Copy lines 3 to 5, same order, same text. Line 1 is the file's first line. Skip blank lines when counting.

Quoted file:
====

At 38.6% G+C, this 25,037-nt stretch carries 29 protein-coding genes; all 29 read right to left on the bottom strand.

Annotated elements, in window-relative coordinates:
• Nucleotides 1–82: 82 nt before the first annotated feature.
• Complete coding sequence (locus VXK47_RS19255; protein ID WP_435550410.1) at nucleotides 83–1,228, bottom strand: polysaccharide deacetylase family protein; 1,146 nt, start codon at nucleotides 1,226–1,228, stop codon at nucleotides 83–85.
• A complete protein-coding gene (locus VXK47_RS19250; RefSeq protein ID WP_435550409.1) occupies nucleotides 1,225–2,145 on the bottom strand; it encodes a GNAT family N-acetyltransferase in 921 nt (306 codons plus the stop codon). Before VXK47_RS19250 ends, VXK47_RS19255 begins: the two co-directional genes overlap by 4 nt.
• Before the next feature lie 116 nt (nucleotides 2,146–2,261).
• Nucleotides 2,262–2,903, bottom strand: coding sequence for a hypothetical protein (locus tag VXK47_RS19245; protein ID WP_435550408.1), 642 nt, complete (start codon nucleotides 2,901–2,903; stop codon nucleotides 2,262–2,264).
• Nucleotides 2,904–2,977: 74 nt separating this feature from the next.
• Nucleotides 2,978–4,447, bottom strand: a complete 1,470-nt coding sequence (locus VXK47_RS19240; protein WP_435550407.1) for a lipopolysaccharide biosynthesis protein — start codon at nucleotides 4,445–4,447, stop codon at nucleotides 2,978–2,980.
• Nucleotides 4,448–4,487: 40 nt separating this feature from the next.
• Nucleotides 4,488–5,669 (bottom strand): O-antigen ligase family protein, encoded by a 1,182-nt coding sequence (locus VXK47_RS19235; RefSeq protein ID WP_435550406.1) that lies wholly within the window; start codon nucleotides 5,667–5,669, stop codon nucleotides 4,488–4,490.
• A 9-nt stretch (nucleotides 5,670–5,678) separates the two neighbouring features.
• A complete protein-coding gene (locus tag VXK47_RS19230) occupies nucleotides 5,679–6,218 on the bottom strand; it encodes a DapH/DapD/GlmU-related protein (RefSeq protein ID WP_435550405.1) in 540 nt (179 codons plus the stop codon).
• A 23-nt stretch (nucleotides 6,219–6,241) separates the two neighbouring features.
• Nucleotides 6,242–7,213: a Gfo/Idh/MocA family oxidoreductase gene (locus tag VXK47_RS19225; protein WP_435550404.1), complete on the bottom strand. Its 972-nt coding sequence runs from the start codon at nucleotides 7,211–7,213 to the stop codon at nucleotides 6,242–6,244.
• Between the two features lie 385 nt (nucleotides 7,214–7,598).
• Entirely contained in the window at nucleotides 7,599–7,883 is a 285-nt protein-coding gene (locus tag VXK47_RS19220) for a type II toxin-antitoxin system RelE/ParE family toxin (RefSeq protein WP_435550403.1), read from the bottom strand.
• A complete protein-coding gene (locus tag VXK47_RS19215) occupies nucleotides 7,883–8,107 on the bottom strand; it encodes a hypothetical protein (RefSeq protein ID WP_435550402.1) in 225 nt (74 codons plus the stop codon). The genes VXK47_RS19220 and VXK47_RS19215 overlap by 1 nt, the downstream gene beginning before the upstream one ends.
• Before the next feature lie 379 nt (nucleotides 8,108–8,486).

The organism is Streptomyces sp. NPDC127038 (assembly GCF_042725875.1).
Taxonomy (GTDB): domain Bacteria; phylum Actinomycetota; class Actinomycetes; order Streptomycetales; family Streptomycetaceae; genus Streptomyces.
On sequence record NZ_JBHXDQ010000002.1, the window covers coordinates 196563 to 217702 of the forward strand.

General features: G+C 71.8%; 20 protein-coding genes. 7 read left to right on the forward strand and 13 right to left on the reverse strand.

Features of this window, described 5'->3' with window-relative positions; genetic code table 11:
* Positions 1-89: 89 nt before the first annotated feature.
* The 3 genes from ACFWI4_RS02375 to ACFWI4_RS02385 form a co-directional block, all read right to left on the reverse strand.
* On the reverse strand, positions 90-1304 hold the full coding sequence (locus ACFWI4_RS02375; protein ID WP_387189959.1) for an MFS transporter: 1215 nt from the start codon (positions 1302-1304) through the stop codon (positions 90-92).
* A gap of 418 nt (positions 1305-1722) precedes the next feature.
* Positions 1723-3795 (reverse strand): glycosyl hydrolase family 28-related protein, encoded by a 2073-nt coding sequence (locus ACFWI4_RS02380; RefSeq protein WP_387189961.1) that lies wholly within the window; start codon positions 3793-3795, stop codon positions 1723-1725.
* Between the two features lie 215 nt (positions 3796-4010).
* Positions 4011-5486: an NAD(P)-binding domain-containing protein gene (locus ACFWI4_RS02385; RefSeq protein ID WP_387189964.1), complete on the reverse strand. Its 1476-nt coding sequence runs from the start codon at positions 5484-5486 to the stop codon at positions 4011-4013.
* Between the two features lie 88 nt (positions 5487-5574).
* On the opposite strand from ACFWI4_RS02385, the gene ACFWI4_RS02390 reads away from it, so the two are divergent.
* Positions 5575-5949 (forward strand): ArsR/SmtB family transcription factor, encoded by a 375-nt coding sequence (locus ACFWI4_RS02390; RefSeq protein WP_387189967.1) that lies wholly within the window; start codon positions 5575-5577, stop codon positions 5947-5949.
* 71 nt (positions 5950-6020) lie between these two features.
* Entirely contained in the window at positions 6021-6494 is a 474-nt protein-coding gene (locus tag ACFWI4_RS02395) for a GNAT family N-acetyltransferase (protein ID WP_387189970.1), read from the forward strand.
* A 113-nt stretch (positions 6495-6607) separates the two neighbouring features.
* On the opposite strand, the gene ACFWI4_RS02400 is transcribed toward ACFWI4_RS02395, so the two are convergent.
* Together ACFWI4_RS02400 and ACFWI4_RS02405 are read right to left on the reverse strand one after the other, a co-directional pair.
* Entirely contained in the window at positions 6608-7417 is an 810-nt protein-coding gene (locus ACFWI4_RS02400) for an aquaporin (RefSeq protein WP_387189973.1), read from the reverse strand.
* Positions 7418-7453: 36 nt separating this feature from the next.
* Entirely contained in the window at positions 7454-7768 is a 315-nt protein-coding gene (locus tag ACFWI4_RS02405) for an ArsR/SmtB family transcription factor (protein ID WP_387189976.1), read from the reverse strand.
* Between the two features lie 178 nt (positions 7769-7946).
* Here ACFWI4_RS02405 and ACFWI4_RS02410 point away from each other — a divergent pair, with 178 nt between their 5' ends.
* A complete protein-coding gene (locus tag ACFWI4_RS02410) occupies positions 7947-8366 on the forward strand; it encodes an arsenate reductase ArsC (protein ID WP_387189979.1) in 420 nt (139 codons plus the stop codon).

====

• Nucleotides 1–82: 82 nt before the first annotated feature.
• Complete coding sequence (locus VXK47_RS19255; protein ID WP_435550410.1) at nucleotides 83–1,228, bottom strand: polysaccharide deacetylase family protein; 1,146 nt, start codon at nucleotides 1,226–1,228, stop codon at nucleotides 83–85.
• A complete protein-coding gene (locus VXK47_RS19250; RefSeq protein ID WP_435550409.1) occupies nucleotides 1,225–2,145 on the bottom strand; it encodes a GNAT family N-acetyltransferase in 921 nt (306 codons plus the stop codon). Before VXK47_RS19250 ends, VXK47_RS19255 begins: the two co-directional genes overlap by 4 nt.